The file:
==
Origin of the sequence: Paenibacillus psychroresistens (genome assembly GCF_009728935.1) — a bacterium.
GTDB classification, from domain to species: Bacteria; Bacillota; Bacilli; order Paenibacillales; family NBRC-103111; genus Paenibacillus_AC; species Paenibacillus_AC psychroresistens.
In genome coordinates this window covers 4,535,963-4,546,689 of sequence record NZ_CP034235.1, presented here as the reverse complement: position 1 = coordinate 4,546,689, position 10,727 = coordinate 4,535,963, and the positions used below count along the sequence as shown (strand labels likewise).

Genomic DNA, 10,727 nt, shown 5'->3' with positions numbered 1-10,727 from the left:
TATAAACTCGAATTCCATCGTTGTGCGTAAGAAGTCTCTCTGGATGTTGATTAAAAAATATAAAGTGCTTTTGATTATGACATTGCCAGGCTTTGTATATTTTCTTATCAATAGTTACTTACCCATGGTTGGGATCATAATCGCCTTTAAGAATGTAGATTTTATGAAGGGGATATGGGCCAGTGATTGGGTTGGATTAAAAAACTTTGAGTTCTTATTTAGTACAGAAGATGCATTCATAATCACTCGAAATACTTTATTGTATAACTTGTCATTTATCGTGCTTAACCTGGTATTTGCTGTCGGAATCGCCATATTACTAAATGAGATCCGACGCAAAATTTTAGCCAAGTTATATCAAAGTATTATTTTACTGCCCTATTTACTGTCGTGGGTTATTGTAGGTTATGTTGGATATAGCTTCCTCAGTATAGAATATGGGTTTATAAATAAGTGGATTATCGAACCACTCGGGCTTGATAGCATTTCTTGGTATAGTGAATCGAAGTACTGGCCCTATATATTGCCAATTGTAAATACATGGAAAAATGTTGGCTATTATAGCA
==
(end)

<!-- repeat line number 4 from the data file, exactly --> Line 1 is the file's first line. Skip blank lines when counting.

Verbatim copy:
Genomic DNA, 10,727 nt, shown 5'->3' with positions numbered 1-10,727 from the left: